New enhanced influenza vaccines for older Australians: what promise do they hold?

Sarah L Sheridan, Cyra Patel, Kristine Macartney and Allen C Cheng
Med J Aust 2018; 209 (3): . || doi: 10.5694/mja18.00334
Published online: 16 July 2018

New influenza vaccines for older people may provide improved protection against influenza-related disease

Influenza is the leading vaccine-preventable cause of morbidity and mortality each year in Australia.1 Older people are particularly at risk of severe outcomes from influenza, including hospitalisation, pneumonia, acute myocardial infarction and death.1-3 In 2017, the largest influenza season since the 2009 pandemic, 53 983 (22%) of all 249 932 notified influenza cases were in people aged ≥ 65 years (Box 1), and more than 90% of the 1100 influenza-related deaths reported occurred in older adults.4-6 Furthermore, these numbers are widely recognised as an underestimation of the true burden of disease.

  • 1 National Centre for Immunisation Research and Surveillance, Children's Hospital at Westmead, Sydney, NSW
  • 2 University of New South Wales, Sydney, NSW
  • 3 University of Sydney, Sydney, NSW
  • 4 Monash University, Melbourne, VIC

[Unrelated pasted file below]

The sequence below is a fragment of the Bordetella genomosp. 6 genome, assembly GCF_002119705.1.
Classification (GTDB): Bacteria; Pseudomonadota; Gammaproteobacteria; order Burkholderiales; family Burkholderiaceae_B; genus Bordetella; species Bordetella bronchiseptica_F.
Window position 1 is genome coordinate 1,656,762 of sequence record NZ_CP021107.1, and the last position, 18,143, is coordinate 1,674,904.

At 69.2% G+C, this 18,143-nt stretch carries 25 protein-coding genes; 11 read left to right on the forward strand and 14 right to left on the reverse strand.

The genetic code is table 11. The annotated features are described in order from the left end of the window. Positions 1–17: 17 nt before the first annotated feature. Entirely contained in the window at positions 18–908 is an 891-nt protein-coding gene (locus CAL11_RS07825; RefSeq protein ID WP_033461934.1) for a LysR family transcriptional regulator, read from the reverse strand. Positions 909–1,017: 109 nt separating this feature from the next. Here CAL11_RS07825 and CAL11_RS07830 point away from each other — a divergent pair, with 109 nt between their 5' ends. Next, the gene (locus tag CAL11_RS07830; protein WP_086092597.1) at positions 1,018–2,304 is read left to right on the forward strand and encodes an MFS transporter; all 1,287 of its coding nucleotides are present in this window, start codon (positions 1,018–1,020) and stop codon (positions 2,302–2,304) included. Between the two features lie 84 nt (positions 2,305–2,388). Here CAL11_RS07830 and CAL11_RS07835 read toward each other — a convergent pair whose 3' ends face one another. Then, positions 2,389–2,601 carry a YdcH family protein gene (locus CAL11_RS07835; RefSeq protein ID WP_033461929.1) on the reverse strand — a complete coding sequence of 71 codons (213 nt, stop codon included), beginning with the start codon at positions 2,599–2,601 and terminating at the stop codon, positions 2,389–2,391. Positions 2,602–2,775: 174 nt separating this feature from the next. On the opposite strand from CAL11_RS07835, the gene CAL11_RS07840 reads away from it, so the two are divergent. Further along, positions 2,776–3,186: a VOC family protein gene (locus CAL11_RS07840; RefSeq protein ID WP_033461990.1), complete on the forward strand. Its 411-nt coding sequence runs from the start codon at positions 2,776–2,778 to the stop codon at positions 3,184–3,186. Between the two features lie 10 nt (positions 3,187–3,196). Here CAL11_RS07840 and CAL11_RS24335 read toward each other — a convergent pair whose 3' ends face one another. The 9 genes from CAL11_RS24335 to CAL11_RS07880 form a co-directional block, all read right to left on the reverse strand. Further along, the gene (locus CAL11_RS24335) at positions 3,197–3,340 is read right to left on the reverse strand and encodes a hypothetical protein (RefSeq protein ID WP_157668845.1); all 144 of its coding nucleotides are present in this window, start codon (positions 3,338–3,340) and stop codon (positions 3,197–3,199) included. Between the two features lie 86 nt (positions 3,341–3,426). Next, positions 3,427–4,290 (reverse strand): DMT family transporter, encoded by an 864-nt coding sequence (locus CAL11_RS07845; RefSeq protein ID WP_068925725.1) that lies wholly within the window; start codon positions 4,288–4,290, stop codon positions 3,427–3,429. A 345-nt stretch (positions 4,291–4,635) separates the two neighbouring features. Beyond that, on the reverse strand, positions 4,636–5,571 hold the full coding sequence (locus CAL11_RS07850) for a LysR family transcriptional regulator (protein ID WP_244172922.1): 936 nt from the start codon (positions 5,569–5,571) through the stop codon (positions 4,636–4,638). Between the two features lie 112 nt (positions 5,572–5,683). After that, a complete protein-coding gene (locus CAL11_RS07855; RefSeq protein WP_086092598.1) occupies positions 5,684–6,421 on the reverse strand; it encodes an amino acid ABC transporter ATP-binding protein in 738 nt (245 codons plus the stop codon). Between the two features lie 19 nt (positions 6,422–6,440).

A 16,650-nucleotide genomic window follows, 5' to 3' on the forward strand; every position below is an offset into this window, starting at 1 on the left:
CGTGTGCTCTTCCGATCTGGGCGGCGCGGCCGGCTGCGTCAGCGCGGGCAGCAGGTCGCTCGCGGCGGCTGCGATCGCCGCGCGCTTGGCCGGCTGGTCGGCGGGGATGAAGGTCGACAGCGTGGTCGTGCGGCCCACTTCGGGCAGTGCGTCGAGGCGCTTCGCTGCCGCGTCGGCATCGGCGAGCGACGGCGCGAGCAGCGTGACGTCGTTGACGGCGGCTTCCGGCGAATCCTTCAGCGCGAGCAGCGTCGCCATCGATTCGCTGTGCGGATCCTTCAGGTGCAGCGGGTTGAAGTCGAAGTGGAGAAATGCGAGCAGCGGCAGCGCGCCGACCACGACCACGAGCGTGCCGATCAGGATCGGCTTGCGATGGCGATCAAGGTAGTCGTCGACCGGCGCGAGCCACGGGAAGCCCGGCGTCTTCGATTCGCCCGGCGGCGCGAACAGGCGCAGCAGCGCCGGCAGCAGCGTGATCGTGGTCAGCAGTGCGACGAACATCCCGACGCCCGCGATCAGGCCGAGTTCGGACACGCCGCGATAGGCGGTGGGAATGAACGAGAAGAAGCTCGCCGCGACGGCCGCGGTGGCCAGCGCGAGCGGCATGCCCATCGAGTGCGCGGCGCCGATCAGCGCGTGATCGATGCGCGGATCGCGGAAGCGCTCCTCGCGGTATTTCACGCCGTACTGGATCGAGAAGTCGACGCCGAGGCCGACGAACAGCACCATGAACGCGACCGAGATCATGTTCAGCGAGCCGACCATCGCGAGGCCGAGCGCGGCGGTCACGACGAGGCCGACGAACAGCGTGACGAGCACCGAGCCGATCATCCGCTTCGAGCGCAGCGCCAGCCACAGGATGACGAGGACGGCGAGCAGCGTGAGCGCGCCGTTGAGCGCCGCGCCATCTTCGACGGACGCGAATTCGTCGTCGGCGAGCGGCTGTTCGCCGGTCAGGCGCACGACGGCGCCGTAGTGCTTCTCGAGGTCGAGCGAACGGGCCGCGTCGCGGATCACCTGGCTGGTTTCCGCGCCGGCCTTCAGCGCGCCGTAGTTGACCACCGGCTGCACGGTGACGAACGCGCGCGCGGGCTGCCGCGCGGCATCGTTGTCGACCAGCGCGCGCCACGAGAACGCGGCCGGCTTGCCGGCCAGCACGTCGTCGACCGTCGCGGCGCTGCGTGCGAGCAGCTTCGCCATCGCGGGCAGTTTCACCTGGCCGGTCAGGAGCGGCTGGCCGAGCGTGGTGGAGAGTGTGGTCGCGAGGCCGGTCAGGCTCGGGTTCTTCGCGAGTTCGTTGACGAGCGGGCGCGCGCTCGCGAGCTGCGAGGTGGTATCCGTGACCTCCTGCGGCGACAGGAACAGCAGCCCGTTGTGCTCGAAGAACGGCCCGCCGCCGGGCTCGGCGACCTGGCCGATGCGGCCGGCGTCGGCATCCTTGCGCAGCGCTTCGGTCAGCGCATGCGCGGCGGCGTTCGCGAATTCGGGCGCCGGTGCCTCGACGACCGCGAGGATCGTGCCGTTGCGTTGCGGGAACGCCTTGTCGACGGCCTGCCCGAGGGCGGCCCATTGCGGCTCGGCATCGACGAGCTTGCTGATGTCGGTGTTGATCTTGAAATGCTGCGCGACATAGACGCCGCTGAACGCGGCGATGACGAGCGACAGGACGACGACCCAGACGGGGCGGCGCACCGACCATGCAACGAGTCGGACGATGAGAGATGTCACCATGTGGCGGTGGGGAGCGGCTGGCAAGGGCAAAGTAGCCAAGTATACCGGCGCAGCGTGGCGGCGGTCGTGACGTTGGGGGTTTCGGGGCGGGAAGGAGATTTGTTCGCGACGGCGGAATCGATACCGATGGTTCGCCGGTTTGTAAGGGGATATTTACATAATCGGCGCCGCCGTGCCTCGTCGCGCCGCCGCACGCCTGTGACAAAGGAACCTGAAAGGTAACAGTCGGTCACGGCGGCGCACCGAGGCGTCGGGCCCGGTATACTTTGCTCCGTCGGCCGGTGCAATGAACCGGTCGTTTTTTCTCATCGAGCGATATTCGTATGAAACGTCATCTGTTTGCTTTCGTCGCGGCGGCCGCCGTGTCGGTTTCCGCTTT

• 5 Alfred Health, Melbourne, VIC


The views expressed in this article are those of the individual authors, and are not necessarily the views of the Australian Technical Advisory Group on Immunisation (ATAGI) or the National Immunisation Program. For information from ATAGI, please see the ATAGI statement on the administration of seasonal influenza vaccines in 2018 ( and the Australian Immunisation Handbook Influenza chapter (

Competing interests:

Allen Cheng and Kristine Macartney are members of ATAGI. Sarah Sheridan and Cyra Patel are employed at the National Centre for Immunisation Research and Surveillance, which provides technical support to the ATAGI. No funding was specifically provided for the drafting of this manuscript.

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